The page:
PARP inhibitors — substances that block certain cellular enzymes — hold promise for cancers caused by defects in homologous recombination (HR), the microscopic machinery that orchestrates repairs of harmful DNA breaks. But they’re underprescribed, because most clinical tests don’t reliably detect HR.
Encouragingly, though, scientists at Harvard Medical School have developed an AI screening system — SigMA — which they claim can successfully “read” the molecular signature of HR deficiencies highly accurately and efficiently, and which furthermore works with existing screening methods. It’s described in a report published today in the journal Nature Genetics.
“Pinpointing actionable genetic biomarkers and treating patients with drugs that specifically target the relevant cancer-driving pathways is at the heart of precision medicine. We believe our algorithm can greatly enhance physicians’ ability to deliver such individualized therapy,” said study senior author Peter Park, a professor of biomedical informatics in the Blavatnik Institute at HMS, in a statement. “We suspect there are many more patients without BRCA mutations who could benefit from PARP inhibitors, but doctors do not know which ones they are. Our approach could help close that gap.”
As Park and colleagues explain, PARP inhibitors are commonly given to patients with breast, ovarian, pancreatic, and other cancers who have mutations in their BRCA genes. But not every patient with an HR deficiency has a BRCA mutation, so most standard assays miss them. By comparison, SigMA can identify patterns characteristic of HR defects — patterns that emerge in DNA components scrambled by cancerous malformations — even in clinical tests that analyze only a subset of genes.
The researchers culled from thousands of fully sequenced tumor genomes to compile a corpus and train the model, after which they measured its performance against 730 samples analyzed by whole-genome sequencing. They report that it correctly identified samples 74% of the time — an improvement compared with current algorithms, which detect HR-deficient cancer cells at a rate of 30% to 40% — and that in subsequent experiments involving 878 breast tumor samples from patients who had previously undergone genetic testing, it detected 23% of the samples bearing signs of HR deficiency. Moreover, it successfully sussed out previously unidentified defects in other types of cancers, ranging from 5% in esophageal cancers to 38% of samples in ovarian cancers.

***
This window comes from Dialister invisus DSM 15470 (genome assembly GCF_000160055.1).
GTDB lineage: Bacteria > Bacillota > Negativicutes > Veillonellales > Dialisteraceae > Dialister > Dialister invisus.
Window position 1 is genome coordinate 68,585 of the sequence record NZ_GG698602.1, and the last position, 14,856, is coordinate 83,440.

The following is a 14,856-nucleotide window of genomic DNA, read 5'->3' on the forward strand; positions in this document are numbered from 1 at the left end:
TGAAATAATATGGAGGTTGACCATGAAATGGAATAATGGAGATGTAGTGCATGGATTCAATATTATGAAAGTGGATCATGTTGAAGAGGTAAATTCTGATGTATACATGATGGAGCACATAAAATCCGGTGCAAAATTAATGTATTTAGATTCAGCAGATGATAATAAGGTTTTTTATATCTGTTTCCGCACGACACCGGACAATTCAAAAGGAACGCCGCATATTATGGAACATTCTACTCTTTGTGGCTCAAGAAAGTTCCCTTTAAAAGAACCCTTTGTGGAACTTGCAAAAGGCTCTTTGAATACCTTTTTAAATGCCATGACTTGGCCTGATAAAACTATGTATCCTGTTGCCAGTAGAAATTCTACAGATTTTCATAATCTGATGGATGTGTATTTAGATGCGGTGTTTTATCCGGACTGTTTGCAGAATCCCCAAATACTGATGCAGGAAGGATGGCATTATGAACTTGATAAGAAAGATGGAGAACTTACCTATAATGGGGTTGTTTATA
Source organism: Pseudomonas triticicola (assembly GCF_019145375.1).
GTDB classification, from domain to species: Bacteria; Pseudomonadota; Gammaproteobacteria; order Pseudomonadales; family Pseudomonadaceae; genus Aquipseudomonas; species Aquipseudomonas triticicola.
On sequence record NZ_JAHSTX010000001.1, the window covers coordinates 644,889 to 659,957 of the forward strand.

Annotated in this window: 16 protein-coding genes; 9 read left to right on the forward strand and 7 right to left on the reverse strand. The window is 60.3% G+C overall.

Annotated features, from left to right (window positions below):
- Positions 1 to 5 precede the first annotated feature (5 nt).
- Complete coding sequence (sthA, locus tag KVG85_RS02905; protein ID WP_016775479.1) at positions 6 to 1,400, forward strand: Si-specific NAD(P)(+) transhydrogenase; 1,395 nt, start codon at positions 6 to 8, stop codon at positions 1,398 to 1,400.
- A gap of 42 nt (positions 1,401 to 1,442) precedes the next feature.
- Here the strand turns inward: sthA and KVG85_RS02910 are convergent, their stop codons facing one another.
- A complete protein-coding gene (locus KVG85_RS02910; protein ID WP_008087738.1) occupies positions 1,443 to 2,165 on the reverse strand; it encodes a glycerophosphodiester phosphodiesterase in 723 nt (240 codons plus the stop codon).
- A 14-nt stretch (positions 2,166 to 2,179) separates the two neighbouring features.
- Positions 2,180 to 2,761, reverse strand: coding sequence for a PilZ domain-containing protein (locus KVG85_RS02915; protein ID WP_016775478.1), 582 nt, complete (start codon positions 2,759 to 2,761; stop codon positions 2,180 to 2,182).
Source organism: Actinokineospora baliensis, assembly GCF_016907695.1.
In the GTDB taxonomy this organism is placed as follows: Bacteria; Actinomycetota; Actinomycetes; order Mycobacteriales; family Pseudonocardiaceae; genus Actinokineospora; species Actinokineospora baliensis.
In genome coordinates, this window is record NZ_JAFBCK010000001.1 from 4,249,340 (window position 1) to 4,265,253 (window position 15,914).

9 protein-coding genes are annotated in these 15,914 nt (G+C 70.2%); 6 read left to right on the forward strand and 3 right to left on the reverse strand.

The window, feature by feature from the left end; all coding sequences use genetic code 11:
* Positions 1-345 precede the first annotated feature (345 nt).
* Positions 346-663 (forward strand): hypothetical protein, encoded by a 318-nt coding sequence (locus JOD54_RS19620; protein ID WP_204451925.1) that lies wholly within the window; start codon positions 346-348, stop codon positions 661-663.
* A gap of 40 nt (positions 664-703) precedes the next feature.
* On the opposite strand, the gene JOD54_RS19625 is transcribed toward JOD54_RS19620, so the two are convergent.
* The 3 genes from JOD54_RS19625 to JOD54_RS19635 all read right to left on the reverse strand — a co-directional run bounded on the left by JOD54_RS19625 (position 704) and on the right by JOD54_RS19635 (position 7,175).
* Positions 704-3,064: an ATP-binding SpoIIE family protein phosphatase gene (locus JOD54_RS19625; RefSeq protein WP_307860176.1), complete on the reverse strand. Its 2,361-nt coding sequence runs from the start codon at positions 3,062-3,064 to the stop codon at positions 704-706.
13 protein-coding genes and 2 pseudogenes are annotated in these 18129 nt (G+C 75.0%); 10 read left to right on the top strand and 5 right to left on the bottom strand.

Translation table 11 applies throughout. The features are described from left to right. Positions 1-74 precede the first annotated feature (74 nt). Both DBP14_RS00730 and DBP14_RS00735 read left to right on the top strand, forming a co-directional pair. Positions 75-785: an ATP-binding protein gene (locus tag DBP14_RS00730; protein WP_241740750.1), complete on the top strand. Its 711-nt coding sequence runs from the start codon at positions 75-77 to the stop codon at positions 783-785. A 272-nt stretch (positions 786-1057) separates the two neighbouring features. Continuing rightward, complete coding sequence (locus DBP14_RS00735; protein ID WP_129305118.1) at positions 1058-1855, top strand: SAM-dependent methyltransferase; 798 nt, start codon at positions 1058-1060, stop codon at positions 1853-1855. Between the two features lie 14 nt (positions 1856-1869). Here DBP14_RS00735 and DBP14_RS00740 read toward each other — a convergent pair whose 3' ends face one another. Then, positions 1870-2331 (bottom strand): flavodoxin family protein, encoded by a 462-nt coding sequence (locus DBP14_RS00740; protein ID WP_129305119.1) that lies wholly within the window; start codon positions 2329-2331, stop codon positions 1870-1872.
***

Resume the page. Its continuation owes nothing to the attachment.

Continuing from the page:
In a third experiment designed to determine whether the model could predict cancer cells’ response to PARP inhibitors, the scientists sourced results from tests on 383 tumor cell lines across 14 cancer types treated with four different PARP inhibitors. They said that breast cancer cell lines (and even other tumor types) identified by SigMA as having an HR defect responded better to the PARP inhibitors than cells that didn’t have it.
“Tens of thousands of patients with cancer are profiled with gene panels across many hospitals and we believe our algorithm can detect the molecular footprints of the underlying cancer-causing defects with much greater sensitivity,” said study first author Doga Gulhan, a post-doctoral researcher in the department of biomedical informatics at HMS, in a statement. “The overarching goal of such testing is to help clinicians determine the optimal treatment for each patient based on the absence or presence of a given gene defect.”
The researchers believe that if SigMA were to be incorporated into genetic tests already used in hospitals, it could benefit the roughly 270,000 people diagnosed with breast cancer each year, an estimated 5% to 10% of which have BRCA defects. (In one simulated analysis, the model identified twice as many cases of breast cancer without BRCA mutations but driven by HR defects.)
The team cautions that the SigMA can’t detect HR deficiencies in cancers with few mutations, such as medulloblastoma (a type of brain cancer) and Ewing sarcoma (bone cancer). But they say it could be trained on other fully sequenced genome corpora to detect a greater variety of mutations.
“We have spoken with many clinicians in the past months and we have started multiple collaborations in which additional patients in clinical trials will be given the drug based on our predictions. We think we could make a real impact in cancer care with this computational method,” Park said. “The accuracy of the algorithm will vary by cancer type. But even when the detection rate is not as high, there still will be additional cases identified that would be otherwise missed. What this ultimately means is better-targeted treatments for more people.”